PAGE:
Oakley-Lindsay Center still waiting on construction grant from state

Posted: Feb. 19, 2014 4:10 pm Updated: Mar. 5, 2014 5:14 pm

Herald-Whig Staff Writer

Officials at the Oakley-Lindsay Center are continuing to work out kinks related to a new state requirement for a grant to fund upgrades.

The OLC was awarded a $800,000 grant from the Illinois Department of Commerce and Economic Opportunity for an $855,000 project to build a storage building at the northeast corner of Fourth and Kentucky, along with a new parking lot and electrical upgrades to the exhibition halls.

The state is requiring contractors to submit a Business Enterprise Program plan that guarantees that 8 percent of the project be subcontracted to minority- and women-owned businesses.

Rob Ebbing, executive director of the Oakley-Lindsay Center, told the Quincy Civic Center Authority on Wednesday that the three contractors hired for the project submitted the plan in November and surpassed the goal. The OLC project is the first grant in the state that has been assigned to the program.

"We're working through (DCEO), and they're working through the Capital Development Board, and we're trying to get through all the different levels to get all the information satisfied so they can release the balance of the funds," he said.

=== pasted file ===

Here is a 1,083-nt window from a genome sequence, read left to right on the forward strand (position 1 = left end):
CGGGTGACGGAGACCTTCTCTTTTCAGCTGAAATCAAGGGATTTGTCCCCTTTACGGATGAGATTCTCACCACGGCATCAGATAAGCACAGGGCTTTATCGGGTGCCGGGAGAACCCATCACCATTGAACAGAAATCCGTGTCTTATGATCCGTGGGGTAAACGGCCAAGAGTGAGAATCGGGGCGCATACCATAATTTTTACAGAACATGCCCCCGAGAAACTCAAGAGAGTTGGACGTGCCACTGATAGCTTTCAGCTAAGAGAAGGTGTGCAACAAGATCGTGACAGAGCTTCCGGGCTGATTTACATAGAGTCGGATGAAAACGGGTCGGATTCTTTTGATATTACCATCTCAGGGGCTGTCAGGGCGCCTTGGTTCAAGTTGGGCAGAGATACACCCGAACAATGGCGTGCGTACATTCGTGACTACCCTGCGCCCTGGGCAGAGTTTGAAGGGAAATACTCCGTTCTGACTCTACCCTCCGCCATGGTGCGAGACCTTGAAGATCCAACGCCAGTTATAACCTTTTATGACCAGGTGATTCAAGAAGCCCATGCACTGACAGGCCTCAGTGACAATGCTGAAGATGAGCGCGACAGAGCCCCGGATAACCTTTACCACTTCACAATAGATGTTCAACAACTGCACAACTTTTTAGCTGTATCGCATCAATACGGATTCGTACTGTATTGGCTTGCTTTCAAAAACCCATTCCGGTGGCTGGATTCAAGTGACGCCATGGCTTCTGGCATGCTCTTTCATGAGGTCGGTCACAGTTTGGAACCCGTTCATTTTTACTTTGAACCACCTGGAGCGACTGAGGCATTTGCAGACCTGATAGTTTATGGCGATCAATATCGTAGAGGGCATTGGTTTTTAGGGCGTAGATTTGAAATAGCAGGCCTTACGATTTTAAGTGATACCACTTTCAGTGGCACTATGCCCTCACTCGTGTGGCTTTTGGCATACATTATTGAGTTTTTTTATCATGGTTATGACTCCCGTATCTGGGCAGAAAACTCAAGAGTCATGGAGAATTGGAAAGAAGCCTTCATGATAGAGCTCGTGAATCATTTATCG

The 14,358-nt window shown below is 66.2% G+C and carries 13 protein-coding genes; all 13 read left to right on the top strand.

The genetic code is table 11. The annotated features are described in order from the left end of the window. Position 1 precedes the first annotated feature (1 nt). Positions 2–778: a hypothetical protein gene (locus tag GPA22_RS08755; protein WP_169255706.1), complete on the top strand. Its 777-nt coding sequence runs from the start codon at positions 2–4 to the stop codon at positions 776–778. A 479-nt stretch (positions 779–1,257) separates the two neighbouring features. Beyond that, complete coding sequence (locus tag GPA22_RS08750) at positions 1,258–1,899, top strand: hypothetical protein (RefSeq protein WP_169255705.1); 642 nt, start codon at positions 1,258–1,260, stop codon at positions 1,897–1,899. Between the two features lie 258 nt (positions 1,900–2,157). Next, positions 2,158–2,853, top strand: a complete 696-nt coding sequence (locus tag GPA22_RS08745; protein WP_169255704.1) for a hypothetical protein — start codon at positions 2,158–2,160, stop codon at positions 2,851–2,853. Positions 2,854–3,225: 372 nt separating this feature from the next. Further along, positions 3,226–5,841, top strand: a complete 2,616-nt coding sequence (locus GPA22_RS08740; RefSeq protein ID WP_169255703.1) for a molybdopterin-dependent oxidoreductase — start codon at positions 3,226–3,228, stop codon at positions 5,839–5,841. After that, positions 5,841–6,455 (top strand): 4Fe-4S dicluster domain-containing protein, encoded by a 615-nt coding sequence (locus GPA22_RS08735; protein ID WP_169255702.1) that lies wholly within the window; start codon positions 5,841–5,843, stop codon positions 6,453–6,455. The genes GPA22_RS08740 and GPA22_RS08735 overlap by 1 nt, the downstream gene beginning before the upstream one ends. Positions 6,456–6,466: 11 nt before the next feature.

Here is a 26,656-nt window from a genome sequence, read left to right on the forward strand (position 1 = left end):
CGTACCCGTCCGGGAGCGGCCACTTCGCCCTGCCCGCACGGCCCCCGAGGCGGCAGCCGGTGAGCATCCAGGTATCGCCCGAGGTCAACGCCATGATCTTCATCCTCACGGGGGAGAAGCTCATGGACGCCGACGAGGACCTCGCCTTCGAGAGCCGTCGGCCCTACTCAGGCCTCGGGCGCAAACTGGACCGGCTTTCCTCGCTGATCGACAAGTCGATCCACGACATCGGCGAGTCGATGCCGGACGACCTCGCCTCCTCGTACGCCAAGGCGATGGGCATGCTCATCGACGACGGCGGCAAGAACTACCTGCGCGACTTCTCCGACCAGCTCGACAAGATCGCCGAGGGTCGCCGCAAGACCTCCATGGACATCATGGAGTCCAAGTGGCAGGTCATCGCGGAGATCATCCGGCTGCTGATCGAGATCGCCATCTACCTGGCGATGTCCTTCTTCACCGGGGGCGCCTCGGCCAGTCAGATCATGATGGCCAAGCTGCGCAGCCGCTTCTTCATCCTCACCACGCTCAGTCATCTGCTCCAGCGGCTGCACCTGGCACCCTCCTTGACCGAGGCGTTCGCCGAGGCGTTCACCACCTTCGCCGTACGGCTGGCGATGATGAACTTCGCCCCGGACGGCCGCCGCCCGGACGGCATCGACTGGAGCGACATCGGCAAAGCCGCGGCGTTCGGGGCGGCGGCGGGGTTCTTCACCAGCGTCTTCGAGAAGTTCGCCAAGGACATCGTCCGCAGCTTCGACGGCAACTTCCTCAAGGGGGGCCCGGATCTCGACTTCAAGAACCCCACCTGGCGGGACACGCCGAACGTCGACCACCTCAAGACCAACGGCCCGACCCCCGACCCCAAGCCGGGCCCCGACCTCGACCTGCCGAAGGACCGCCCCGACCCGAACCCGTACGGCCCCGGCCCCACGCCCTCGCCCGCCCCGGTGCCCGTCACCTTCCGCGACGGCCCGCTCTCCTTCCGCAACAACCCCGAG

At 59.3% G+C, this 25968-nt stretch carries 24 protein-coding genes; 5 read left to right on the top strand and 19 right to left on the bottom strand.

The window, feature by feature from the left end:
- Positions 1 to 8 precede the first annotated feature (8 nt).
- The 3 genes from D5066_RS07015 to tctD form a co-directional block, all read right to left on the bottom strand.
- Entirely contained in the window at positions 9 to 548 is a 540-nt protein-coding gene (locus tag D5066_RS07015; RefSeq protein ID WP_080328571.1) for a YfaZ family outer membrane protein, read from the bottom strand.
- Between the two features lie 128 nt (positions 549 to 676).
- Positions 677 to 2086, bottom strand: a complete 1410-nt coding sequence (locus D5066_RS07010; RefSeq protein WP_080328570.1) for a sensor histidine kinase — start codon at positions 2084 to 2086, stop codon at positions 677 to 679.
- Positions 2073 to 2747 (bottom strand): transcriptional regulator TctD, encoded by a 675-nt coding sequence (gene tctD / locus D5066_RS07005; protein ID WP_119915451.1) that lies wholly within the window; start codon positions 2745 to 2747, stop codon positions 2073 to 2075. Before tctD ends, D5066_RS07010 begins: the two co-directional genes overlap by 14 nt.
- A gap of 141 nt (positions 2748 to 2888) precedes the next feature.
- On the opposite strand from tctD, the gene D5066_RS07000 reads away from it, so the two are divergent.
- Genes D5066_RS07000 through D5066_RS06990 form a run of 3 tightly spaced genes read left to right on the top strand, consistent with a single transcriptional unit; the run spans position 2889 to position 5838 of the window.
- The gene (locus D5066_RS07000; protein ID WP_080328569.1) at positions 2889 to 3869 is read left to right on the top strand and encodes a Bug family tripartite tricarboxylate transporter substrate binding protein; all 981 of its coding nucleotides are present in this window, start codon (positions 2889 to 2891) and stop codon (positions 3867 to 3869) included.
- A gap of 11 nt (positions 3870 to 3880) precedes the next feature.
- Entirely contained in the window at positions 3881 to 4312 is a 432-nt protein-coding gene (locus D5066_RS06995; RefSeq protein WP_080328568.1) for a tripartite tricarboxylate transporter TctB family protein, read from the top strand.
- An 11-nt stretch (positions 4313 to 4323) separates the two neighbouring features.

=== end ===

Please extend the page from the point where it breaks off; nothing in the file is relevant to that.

Payments totaling about $300,000 for the projects are pending. The authority already has spent the first $200,000 installment. Ebbing said the state has not given the OLC an idea of when the rest of the funds could be released.

He said the contractors have been understanding as program navigation continues.

"We're keeping them up to date on what we do know and how it is going," he said.

In other authority business Wednesday, a contract was approved for new lighting in the OLC exhibition halls that could reduce electric consumption by 60 percent. The authority accepted Springfield Electric's low bid of $72,424 for the Holophane LED High Bay lights.

OLC staff will install the new lights, and the cost includes training on the new lighting, which is controlled wirelessly. Staff will now be able to control the lights from a computer, iPad or a smartphone.

"It's going to be very flexible," Ebbing said. "It's going to save us energy dollars, so it's going to be a win-win all the way around."

The new lighting also will save staff time. Right now if a customer wants certain lights in the exhibition halls turned off, a worker has to use a scissor lift to unplug the light from the ceiling. After the installation, the task will be done with a computer command.

The OLC has been awarded a $32,000 grant from the DCEO and a $24,000 grant from the Illinois Clean Community Foundation to help fund the lighting project. The rest will be paid through the authority's bond budget.

Preparations also continue for Quincy Gems baseball this summer, though the team has been on the market since October after it lost more than $91,000 last season.

"We still have three of the original (six) groups still observing, and they're all saying they want to observe the summer and see how we do," Ebbing said. "They're looking at how their organizations that they're trying to put together fall together."

He said he had hoped a sale could happen this spring but realized that was a long shot when the team was put on the market.